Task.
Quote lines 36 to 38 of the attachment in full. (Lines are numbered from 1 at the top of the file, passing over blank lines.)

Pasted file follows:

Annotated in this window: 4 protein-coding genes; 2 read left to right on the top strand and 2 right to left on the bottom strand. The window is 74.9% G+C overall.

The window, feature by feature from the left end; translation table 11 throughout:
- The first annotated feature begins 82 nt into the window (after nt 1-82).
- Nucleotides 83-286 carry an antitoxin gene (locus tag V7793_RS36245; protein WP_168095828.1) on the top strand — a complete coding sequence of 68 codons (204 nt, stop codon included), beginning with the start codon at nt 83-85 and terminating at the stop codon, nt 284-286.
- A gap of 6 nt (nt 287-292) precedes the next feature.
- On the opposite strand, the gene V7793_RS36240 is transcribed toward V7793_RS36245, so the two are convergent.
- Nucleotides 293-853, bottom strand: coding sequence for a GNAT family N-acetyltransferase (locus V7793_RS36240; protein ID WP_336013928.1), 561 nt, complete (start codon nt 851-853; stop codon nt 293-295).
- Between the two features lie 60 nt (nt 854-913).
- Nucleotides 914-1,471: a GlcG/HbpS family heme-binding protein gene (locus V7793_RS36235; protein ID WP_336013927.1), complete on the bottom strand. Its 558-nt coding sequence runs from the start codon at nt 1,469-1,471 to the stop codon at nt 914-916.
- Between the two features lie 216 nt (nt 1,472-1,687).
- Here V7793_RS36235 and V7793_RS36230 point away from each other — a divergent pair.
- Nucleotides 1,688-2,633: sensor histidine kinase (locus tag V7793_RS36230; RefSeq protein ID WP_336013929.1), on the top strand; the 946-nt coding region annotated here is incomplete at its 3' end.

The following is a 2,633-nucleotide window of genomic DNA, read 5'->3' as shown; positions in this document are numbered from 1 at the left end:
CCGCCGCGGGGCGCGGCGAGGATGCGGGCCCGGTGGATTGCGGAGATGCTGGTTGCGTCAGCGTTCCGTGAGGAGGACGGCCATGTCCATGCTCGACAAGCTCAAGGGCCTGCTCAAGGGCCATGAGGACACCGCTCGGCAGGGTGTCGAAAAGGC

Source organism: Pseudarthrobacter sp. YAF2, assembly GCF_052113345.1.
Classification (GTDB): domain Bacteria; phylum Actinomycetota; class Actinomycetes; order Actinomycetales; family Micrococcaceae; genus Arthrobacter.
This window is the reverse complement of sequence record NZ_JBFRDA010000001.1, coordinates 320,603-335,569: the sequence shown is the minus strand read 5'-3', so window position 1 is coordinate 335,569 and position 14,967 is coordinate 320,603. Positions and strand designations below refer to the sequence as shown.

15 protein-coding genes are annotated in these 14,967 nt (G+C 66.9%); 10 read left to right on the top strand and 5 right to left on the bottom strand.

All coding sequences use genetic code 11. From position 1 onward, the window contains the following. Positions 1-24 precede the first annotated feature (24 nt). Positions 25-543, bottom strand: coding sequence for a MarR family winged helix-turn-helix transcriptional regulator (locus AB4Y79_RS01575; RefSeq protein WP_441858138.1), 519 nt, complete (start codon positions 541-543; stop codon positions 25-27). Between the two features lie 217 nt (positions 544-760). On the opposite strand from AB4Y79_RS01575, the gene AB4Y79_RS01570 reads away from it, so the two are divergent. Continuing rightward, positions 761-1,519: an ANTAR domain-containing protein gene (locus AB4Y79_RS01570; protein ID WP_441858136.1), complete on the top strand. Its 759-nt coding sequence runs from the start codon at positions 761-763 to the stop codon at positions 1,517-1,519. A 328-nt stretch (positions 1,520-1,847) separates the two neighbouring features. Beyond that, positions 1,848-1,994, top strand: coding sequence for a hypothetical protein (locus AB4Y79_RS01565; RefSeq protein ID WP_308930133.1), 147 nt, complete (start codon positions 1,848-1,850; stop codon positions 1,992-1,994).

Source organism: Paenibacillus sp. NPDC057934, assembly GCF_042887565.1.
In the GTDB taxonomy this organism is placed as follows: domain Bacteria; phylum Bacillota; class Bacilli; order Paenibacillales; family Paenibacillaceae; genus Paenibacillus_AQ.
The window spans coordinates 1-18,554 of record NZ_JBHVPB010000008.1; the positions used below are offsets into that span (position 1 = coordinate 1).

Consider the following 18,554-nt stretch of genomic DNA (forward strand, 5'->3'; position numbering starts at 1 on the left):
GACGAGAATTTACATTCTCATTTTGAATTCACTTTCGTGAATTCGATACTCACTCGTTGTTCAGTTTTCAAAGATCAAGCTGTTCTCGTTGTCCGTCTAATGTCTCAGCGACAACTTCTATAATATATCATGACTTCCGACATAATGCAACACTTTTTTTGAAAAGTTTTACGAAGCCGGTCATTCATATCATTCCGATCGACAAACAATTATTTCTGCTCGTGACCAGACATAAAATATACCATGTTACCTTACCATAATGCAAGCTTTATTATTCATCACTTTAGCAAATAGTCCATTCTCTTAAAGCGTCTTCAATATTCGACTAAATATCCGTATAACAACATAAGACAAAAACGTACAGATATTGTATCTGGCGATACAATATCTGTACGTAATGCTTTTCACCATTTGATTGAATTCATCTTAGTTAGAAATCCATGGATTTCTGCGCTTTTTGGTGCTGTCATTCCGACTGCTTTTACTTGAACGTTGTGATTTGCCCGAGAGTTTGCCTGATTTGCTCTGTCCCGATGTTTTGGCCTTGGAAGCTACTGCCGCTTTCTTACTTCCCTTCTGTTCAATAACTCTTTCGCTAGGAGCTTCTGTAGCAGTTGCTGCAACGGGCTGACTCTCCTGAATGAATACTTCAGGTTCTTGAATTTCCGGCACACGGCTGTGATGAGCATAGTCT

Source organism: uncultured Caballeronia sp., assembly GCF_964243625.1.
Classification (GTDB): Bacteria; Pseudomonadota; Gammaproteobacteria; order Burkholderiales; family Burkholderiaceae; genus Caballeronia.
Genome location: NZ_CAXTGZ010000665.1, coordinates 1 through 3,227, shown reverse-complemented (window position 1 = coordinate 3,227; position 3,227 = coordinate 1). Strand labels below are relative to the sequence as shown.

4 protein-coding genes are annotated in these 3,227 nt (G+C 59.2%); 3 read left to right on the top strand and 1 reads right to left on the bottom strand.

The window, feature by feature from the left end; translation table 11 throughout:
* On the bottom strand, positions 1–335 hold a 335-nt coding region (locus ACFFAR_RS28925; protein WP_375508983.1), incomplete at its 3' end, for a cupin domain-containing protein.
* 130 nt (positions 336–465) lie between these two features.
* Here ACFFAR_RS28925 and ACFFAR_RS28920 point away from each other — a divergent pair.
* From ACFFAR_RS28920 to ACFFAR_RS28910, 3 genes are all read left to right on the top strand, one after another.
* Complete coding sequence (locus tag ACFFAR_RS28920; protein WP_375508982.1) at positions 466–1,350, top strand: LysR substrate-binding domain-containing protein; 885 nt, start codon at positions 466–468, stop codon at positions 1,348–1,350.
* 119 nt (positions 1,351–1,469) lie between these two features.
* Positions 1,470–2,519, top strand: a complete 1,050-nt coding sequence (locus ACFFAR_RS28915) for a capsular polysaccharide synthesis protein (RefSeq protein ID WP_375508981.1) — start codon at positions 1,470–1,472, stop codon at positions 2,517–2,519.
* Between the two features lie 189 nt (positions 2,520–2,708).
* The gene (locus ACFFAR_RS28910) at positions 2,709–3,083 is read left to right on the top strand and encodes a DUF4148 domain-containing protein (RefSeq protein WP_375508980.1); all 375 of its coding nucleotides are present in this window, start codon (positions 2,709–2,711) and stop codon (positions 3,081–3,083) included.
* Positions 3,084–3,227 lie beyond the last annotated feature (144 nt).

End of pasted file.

* Positions 1,470–2,519, top strand: a complete 1,050-nt coding sequence (locus ACFFAR_RS28915) for a capsular polysaccharide synthesis protein (RefSeq protein ID WP_375508981.1) — start codon at positions 1,470–1,472, stop codon at positions 2,517–2,519.
* Between the two features lie 189 nt (positions 2,520–2,708).
* The gene (locus ACFFAR_RS28910) at positions 2,709–3,083 is read left to right on the top strand and encodes a DUF4148 domain-containing protein (RefSeq protein WP_375508980.1); all 375 of its coding nucleotides are present in this window, start codon (positions 2,709–2,711) and stop codon (positions 3,081–3,083) included.